WASHINGTON, Jan. 29 (Xinhua) -- While New Years' fiscal cliff deal averted a U.S. economic meltdown, the payroll tax hike included in the agreement caused consumer confidence to take a nose-dive, economists said Tuesday.
U.S. consumer confidence plummeted in January to the lowest level in more than a year, according to a report by the Conference Board and released Tuesday, which saw the index drop to 58.6 from 66.7 in December, falling short of economists' expectations of 64.
"Higher payroll taxes definitely took a bite out of consumer confidence in January," said a Wells Fargo report released the same day.
"Consumers were likely surprised when they received their first paychecks of the year and noticed that their social security payroll taxes had risen 2 percentage points and that their take home pay had shrunk," Wells Fargo said.
The news comes on the heels of the fiscal cliff deal earlier this month that averted another recession but included a payroll tax hike that economists warned would impact consumer spending, the driving force that propels the U.S. economy.
While higher taxes can hurt the economy even in good economic times, the tax increase comes amid a weak recovery from a downturn that saw 19 trillion U.S. dollars of Americans' wealth wiped out between 2007 and 2009. Three years later, millions continue to struggle to make ends meet, millions remain jobless and millions more can only find part-time work.
"The story is that we still have a tremendous number of households that continue to experience very slow income growth in general because of overall economic conditions," said Michael Brown, economist with Wells Fargo, adding that the tax hike squeezes household budgets.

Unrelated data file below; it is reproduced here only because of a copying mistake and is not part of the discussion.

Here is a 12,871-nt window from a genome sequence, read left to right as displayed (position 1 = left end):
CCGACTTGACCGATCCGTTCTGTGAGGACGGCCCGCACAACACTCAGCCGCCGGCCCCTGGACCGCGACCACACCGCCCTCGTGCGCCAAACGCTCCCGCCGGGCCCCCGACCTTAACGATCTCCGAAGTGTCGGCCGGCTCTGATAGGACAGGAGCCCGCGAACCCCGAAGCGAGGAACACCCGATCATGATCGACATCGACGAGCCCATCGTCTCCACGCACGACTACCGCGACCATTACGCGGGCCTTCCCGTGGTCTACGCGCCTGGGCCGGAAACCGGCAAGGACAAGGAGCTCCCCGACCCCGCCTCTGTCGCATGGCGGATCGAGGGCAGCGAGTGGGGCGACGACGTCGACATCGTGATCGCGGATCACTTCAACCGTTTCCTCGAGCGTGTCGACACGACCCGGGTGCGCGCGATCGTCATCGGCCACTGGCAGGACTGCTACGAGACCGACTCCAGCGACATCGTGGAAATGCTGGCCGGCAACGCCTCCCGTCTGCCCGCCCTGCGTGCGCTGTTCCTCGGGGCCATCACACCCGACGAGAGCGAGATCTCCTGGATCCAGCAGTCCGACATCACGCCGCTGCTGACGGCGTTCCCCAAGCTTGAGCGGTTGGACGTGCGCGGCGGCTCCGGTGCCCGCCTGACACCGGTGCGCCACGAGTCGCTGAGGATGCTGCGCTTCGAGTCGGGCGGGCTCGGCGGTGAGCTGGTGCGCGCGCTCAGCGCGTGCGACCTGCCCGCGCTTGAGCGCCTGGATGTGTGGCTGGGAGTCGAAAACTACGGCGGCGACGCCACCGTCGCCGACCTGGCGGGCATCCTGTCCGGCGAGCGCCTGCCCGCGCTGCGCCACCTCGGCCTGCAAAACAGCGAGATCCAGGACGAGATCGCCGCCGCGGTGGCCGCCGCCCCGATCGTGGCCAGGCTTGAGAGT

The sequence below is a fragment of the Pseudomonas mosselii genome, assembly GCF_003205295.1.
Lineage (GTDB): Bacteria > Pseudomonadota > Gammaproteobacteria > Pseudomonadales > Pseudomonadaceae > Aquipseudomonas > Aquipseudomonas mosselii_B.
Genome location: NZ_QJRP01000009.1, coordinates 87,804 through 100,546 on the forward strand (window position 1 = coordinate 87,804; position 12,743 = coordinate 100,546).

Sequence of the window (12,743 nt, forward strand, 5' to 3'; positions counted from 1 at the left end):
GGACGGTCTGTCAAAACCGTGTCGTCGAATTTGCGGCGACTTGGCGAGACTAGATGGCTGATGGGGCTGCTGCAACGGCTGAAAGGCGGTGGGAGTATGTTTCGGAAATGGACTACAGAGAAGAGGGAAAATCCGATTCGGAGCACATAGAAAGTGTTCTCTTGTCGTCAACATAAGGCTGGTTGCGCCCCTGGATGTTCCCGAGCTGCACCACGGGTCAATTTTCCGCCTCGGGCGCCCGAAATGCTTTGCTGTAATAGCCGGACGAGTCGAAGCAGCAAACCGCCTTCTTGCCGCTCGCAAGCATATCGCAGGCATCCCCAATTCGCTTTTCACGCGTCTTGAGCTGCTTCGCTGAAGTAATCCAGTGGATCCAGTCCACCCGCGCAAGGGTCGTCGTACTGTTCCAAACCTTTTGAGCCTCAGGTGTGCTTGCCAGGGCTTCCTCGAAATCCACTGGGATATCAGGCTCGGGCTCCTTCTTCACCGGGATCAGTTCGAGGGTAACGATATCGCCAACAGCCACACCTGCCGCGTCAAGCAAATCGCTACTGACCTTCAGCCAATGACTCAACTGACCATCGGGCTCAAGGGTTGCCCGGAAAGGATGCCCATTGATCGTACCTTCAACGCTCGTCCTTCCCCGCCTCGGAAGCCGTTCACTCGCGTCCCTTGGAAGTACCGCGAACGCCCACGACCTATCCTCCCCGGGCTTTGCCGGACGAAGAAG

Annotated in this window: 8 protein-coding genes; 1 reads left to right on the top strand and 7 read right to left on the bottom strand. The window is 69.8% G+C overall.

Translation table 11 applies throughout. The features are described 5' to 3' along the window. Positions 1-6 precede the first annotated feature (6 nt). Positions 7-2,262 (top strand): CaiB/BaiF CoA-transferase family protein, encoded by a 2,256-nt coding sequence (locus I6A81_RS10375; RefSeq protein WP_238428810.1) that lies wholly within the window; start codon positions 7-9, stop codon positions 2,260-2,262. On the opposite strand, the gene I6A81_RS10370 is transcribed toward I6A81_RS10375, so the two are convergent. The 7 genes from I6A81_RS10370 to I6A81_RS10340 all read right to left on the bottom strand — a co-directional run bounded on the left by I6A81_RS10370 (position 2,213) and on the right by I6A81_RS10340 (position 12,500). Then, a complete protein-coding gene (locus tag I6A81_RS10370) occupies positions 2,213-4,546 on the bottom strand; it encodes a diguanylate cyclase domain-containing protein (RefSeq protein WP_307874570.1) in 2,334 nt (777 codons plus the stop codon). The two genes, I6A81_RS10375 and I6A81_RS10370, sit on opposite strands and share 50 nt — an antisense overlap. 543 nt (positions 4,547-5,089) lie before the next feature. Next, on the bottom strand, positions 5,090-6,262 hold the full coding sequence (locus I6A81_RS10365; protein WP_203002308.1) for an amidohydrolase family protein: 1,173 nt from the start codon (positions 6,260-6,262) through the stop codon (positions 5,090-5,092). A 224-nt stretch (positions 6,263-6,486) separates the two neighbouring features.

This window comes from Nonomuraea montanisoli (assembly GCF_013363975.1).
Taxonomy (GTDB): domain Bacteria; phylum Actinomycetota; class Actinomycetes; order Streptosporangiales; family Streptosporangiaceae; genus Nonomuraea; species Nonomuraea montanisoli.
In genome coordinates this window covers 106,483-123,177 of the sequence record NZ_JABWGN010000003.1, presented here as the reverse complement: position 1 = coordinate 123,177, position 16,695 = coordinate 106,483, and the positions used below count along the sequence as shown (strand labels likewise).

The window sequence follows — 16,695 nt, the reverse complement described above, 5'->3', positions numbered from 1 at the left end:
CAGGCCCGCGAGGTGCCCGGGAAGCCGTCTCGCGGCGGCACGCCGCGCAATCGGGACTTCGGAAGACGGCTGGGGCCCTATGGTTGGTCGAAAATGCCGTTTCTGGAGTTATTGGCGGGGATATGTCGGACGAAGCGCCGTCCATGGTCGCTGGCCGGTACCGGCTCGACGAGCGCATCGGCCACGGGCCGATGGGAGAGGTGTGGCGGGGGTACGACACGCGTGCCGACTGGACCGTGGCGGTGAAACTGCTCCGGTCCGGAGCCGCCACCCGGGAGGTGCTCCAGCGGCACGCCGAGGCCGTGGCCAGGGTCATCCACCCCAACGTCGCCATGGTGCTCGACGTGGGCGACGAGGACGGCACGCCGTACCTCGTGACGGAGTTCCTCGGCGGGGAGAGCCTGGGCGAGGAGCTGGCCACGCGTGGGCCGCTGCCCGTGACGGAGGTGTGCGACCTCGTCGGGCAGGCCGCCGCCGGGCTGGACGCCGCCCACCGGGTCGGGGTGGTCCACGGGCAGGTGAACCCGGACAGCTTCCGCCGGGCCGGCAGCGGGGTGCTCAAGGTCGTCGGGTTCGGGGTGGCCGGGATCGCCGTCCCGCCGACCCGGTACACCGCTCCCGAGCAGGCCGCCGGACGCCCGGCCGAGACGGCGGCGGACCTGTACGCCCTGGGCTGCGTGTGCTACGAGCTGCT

"Those very discretionary things, going to movies, dining out, those would probably be hit first," he said of what Americans will cut as a result of the tax.
Lynn Franco, director of economic indicators at The Conference Board, said the tax has "undoubtedly dampened consumers' spirits and it may take a while for confidence to rebound and consumers to recover from their initial paycheck shock."
That could be bad news for jobs, as employment in the U.S. is often driven by consumer spending, and Wells Fargo noted the proportion of consumers who expect their income to slide over the next six months surged 3.8 percentage points.
That is the "highest it has been since March 2009, when the economy was 30 percent still in the midst of the recession" Wells Fargo said.
Aside from the payroll tax, there remains uncertainty over President Barack Obama's health care overhaul and the financial reforms passed in his first term, with corporations piling up cash but hesitant to deploy those funds, economists said.
Still a number of other economic indicators are up: Banks are healthier; household finances are in the best shape in five years; the stock market is doing well; and the housing market is making a comeback.
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